Why Uber wants to be “the operating system for daily life”
At last week’s Web Summit, Uber’s Chief Product Officer Manik Gupta discussed what the diversification of options offered by the company meant for the future.
“We started off by creating a black car service,” said Gupta. “And the magic of Uber was that you push a button and you get a ride. Over the years, we moved from that to launching products like UberX, which were more affordable, and then we launched Uber Pool, which is about car sharing, again at a different price point. In the last few years we have really explored multiple mobility options such as jump bikes and scooters. In 10 cities around the world, we have public transit integrated within the uber app.”
Gupta distilled the breadth of Uber’s operations into the following credo: “10 years in the future, we really want Uber to be the operating system for everyday life. What that means is being the one stop shop for daily transportation and local commerce needs.”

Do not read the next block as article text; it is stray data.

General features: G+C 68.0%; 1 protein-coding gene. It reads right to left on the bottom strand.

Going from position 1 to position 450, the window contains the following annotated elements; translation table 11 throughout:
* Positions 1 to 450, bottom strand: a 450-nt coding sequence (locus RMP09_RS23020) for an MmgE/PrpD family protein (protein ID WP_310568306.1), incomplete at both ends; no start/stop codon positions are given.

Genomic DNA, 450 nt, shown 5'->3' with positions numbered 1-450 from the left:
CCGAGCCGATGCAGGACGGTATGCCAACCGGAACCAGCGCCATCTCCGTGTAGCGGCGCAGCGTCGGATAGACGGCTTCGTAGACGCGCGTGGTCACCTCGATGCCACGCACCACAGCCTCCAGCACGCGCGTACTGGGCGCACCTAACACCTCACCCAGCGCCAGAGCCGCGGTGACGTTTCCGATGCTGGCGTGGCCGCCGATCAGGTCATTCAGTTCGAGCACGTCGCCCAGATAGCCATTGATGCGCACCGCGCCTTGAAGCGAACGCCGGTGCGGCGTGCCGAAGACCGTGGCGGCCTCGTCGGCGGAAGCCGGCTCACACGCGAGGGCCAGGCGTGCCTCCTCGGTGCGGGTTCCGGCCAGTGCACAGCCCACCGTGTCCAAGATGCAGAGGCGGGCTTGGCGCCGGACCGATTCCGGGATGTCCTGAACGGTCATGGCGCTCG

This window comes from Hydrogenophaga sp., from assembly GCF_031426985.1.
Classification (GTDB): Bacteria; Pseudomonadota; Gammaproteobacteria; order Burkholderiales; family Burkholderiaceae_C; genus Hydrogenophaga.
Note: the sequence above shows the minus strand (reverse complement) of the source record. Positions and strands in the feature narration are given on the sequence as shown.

When questioned about the similarity of this approach to Asian super apps, Gupta maintained that Uber’s approach was different. “I feel that the term ‘super app’ is overloaded. [...] Our vision is to provide the right information at the right time for every user. [...] We operate in 65 countries and 700 cities around the world, and consumer needs are different. We have to be mindful of that when we are building a global product.”
Gupta also mentioned the internal debate in the company around whether to accept cash, particularly in the developing world. “Today, 40% of our trips are in cash. [...] You have to be very mindful about bringing that level of localisation, even though it may seem very counterintuitive.”
Considering Uber’s recent results, which saw the company lose $1bn in a quarter, against the CEO’s promise of profitability by 2021, Gupta emphasised that “the next phase of the company is about how we use technology driven innovation to gain efficiency. How do we become the most efficient and profitable business [...] but also a platform?
“One of the things I’ve been very focused on is: how do we build long term user engagement on our platform?” Examples of Uber trying to capitalise on its existing userbase include a loyalty program signed up to by 20mn people, one fifth of the company’s users, as well as Uber credit cards.
(Image: Web Summit)